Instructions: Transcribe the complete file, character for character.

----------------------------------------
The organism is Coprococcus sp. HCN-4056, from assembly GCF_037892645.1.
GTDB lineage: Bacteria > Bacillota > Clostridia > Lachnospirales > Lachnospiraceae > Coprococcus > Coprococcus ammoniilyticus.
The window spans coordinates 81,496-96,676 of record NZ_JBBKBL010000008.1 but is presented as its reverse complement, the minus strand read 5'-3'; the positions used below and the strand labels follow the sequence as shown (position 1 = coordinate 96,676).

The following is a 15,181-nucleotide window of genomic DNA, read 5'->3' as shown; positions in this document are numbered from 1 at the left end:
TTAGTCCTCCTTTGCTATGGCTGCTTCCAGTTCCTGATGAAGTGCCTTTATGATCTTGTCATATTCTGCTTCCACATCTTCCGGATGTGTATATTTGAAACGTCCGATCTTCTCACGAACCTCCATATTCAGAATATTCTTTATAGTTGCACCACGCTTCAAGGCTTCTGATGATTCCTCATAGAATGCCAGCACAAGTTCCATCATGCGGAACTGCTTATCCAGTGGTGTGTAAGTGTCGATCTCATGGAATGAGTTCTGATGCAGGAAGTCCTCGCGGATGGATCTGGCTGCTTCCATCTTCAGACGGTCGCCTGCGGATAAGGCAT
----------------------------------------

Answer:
The organism is Coprococcus sp. HCN-4056, from assembly GCF_037892645.1.
GTDB lineage: Bacteria > Bacillota > Clostridia > Lachnospirales > Lachnospiraceae > Coprococcus > Coprococcus ammoniilyticus.
The window spans coordinates 81,496-96,676 of record NZ_JBBKBL010000008.1 but is presented as its reverse complement, the minus strand read 5'-3'; the positions used below and the strand labels follow the sequence as shown (position 1 = coordinate 96,676).

The following is a 15,181-nucleotide window of genomic DNA, read 5'->3' as shown; positions in this document are numbered from 1 at the left end:
TTAGTCCTCCTTTGCTATGGCTGCTTCCAGTTCCTGATGAAGTGCCTTTATGATCTTGTCATATTCTGCTTCCACATCTTCCGGATGTGTATATTTGAAACGTCCGATCTTCTCACGAACCTCCATATTCAGAATATTCTTTATAGTTGCACCACGCTTCAAGGCTTCTGATGATTCCTCATAGAATGCCAGCACAAGTTCCATCATGCGGAACTGCTTATCCAGTGGTGTGTAAGTGTCGATCTCATGGAATGAGTTCTGATGCAGGAAGTCCTCGCGGATGGATCTGGCTGCTTCCATCTTCAGACGGTCGCCTGCGGATAAGGCAT